That’s exactly right. The survey kind of brings that out. And that’s that small portion, that is they they were clearly concerned about it, I wouldn’t be surprised if what you just said is reflective of how those folks feel. With respect to the skill set, and what’s needed for running a financial organization, there there is the survey points to some concerns about having the right skills and the right talent to be able to leverage some of the new technologies being able to navigate the new technologies being more analytical than we have been in the past. So there, there’s better information available to us. There’s more information available to us. So the skill sets are going to require more analytical skills and comfort with the new technologies. And the innovation companies aren’t necessarily geared to that another key point that came out of the survey, and I may not have the numbers exactly right here. But companies are investing in their talent and in their technology at a rate that does not match the concern about having the right talent on board. And so there’s a discrepancy there. And that may imply that companies are a little bit behind they, they recognize that they need a different skill set, they need different technology, but they may be a little bit behind to where they want to be from investment in those fields.


Craig Jeffery  12:38

Do you think do you think that’s just the issue of the current labor market, or the fact that it may take people a little bit of time to get ramped up, or there’s a benefit, or a million different reasons?


Michael Gordon  12:51

Probably a million different reasons, Craig, but what we see often we have the opportunity to meet with 1000s of companies, right, we see a lot of best practices. And we see how, and even some not so good practices, we get an up front row seat to see how companies are managing this. And what is not uncommon is just the adoption, in the changeover and what’s needed. So we have folks that have been enrolled for a long time, for example, great employees, but they may not have the skill set that’s needed. To cycle through that and bring in the new, a newer mindset, maybe a different educated educational background, different experiences, and a comfort with that. I think I just think it takes, this is Michael speaking, it takes time to work through that. If you have a team of you mentioned companies with 15 employees, I think it would take time to work through that. And that that may be what we’re seeing.


Craig Jeffery  13:45

Interesting. Michael, one of the one of the areas where there’s a significant amount of concern 44% strongly agree or agree 36% or neutral. It’s about are concerned about our staff, not upskilling with new technology quickly enough. I know that’s something that we just spoke about. But when we think about that, how are we going to do that upscaling? Is it, what would be the mix of bringing in maybe new people who are focused more on tech less on treasury, or cash management? And how much is making sure that the existing staff is trained. How to go about doing that? I think that’s a challenging thing to answer properly. Right. It might depend on a few variables, but how do you advise companies on the the upscaling, internal resources, external hires?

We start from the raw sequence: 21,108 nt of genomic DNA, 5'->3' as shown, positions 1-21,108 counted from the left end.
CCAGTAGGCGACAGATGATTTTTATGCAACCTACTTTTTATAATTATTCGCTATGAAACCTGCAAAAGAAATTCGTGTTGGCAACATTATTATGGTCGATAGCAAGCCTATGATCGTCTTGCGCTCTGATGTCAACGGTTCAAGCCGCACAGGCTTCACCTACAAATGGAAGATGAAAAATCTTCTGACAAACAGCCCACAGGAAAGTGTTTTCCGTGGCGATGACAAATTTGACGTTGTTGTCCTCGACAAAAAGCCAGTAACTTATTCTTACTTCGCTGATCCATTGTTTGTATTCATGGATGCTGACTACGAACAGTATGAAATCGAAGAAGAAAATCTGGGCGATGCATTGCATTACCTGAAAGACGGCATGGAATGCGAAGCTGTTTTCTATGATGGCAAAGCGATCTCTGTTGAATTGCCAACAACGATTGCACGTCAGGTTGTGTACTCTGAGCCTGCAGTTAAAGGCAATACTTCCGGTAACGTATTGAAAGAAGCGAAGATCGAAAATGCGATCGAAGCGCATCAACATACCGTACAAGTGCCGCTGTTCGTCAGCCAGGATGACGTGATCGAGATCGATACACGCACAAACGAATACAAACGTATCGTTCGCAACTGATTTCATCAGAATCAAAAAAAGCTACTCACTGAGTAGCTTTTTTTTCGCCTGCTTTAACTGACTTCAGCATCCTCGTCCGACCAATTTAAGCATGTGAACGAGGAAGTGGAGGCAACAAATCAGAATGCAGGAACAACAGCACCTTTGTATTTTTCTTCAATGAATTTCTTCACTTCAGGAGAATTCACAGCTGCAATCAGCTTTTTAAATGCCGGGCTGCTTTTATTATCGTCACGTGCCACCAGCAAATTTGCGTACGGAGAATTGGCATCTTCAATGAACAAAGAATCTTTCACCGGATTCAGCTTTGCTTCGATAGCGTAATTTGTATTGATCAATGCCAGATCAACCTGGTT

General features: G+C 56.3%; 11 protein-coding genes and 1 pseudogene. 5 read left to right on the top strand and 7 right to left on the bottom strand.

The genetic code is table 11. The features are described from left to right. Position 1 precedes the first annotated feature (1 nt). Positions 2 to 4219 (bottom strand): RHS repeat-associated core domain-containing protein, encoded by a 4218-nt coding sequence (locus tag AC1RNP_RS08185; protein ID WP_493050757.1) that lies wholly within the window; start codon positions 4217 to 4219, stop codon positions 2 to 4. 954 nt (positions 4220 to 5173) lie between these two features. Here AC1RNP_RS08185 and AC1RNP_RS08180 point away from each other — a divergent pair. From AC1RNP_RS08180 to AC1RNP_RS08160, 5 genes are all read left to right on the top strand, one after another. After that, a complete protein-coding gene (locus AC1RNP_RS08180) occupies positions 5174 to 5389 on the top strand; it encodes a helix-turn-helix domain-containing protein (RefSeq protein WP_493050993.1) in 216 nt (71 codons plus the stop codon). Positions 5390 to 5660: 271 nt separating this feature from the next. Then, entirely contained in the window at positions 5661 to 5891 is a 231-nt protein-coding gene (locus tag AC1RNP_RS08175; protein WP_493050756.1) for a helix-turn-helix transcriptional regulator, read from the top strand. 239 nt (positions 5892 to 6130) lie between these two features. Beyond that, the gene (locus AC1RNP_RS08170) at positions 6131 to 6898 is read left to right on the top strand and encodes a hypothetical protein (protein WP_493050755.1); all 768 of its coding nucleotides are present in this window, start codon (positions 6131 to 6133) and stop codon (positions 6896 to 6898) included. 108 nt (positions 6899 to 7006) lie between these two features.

Michael Gordon  14:36

Yeah, it’s a good question. I’m not sure there’s a one answer for that. I think there are many variables that go into it. We see opportunities and banks play a role in this, quite frankly, is to help companies train and educate their current staffs and teams on the technologies and the risk as we talked about earlier, that may be one way to do or is it in the near term? And then I don’t know, I think there does have to be a combination of fresh ideas and maybe ideas from outside an organization or experiences or education, whatever it is. Clearly the interest, I believe, is to be more as a financial operations and organization, I think the interest is to be more strategic, right and less tactical. And so it does require a change in mindset, or even a new mindset to be folded into the team to get where financial operations want to be.


Craig Jeffery  15:33

That certainly seems logical and appropriate. I know some companies are, if they have pretty deep treasury expertise, they’re like our gap is in the tech side. And so we want to hire people that are more technically savvy or more familiar with some of the new tools, we’ll teach them on the treasury side. But we need this area here. And other other areas are like we don’t have enough treasure resources. We need those. And we’ll try to tap into skills perhaps in other areas, the company but our first and foremost need is staff there. Thanks for some of those really good points, Michael.  As companies look at their upskilling staffing and how they leverage this type of technology, certainly banks are developing this technology using it whether they’re developing it directly. They’re partnering with tech firms, they also need to look at their community of users. What are some of your thoughts on how our banks should precede how they collaborate? What are some of the key concepts are structures that need to be used to move forward effectively?


Michael Gordon  16:39

What I would suggest if companies are interested in these technologies, and you are open to piloting and partnering with your bank, there’s some great advantages to that for both parties.  We’re testing and learning about what’s needed in the market. But we can’t do it ourselves. By working closely with the bank gives you opportunities to provide significant influence in the development of products and how they can be used. And further I would recommend communicate with your banks.  Point out where we should be focused, how can we make your processes better, you can help us influence where we’re focused and where we’re spending our resources to better help you.  So by all means, communicate opportunities, but then again, if you’re interested, be a willing partner or pilot some of our technology with us.


Craig Jeffery  17:31

That makes sense. Thank you so much for participating in today’s Treasury Update Podcast. Appreciate your comments. Thanks for joining me.


Michael Gordon  17:38

It’s always good to work with you, Craig. Thank you.


Announcer  17:45

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Related Resources

2023 Treasury Perspectives Survey Report

Read our latest Treasury Perspectives Report today! For the 5th year running, Strategic Treasurer and TD Bank are proud to present the findings from the Treasury Perspectives Survey with data from over 350 respondents operating primarily across North America and Europe. This annual study polls treasury and finance professionals on their views regarding the economy, technology, industry innovation, and regulation to better understand top challenges and opportunities in the marketplace.